Removes urethanes, epoxies, lacquers, primers, enamels, vinyls, varnishes, acrylics, shellac and polyesters. Washing off with water leaves a clean film-free surface that is ready for refinishing.
CERTIFIED COATINGS PRODUCTS, located in Los Angeles, has been manufacturing aircraft dopes, thinners and special products for the aircraft industry for 50 years. A small company making good quality, high-solids dopes, very competitively priced. Since their products are made locally, we enjoy a tremendous saving in delivery costs which is reflected in the pricing as well. We have handled their line for many years with complete customer satisfaction.
I was hoping to remove clear-coat from a 1974 Airstream with this, but it wonâ€™t touch it. However, itâ€™s useful for old caulk around windows.
I am in the process of stripping the paint from my 1946 Cessna 140. The paint has been on the aircraft since 1956, which is the year the wings were metalized. In about 1977 the paint was starting to look bad in several places, so the owners applied some well-placed striping to cover up the bad sections of paint. Needless to say, I have double layer paint in several places, plus the standard grassy-green primer coat under all of the paint. Sure Strip really does a great job! Iâ€™m generally well impressed by it. It is slightly gelled just the right consistency to hold onto vertical surfaces, and the under sides of wings. I used about on gallon per wing halfâ€¦ meaning the top half of the wing used about a gallon, and also the bottom half. 68-72F is the perfect stripping temp. The hotter it gets the faster it dries, and this slightly shortens your working time. Most paint bubbles up in 30 seconds. You will need several applications in built up areas, and a medium stiff nylon brush will really help remove paint from around rivets and out of seams. The stripper it water based, and the residue will wash off easily with a rage and sponge. I canâ€™t say I love stripling paint, but Sure Strip makes an unpleasant job tolerable, and pretty easy. Itâ€™s a good product. Cortland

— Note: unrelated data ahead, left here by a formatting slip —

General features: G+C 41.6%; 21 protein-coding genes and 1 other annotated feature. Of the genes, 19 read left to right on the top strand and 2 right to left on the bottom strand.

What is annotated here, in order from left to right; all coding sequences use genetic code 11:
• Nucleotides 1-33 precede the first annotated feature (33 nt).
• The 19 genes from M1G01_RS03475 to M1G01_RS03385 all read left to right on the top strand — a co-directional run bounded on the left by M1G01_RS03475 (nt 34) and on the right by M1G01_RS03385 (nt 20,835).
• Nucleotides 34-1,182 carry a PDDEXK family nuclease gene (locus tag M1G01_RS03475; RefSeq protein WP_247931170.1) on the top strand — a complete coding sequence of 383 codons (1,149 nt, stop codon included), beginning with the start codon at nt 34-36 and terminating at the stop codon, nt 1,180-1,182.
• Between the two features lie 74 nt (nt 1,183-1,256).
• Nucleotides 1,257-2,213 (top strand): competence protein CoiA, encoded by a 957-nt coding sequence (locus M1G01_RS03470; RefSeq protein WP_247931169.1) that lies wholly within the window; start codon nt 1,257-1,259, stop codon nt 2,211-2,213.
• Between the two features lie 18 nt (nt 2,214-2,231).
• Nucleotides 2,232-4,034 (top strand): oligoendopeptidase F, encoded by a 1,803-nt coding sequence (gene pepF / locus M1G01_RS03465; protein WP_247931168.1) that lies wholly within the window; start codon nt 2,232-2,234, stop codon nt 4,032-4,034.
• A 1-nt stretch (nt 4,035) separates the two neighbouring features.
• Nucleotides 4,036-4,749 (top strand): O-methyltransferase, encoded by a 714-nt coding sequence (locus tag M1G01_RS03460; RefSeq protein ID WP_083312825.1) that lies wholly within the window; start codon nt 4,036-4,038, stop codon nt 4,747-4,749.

It has not been tested on composite parts, so we can only recommend to use with caution.
Yes, this product is safe to be used on aluminum wheels.
Per supplier: When you prep the metal scuffing and then applying acid etching primer or with alodine you compromise any plating on the metal whether it be cadmium, anodizing or alclad. Manufacturers apply the plating so that the metal does not rust or corrode before paint. Which is why if you are stripping any metal surface you want to paint or at a minimum prime the substrate immediately.
The answer is yes. The caveat is to not allow the stripper to soak into the wood. Once the paint or varnish is lifted, clean thoroughly. When finished, let the wood dry completely, sand and wipe down with a wet rag. Let dry and sand again. You don't want to leave stripper residue on the wood. If there is some he/she runs the risk of it reactivating and affecting the adhesion of the new coating.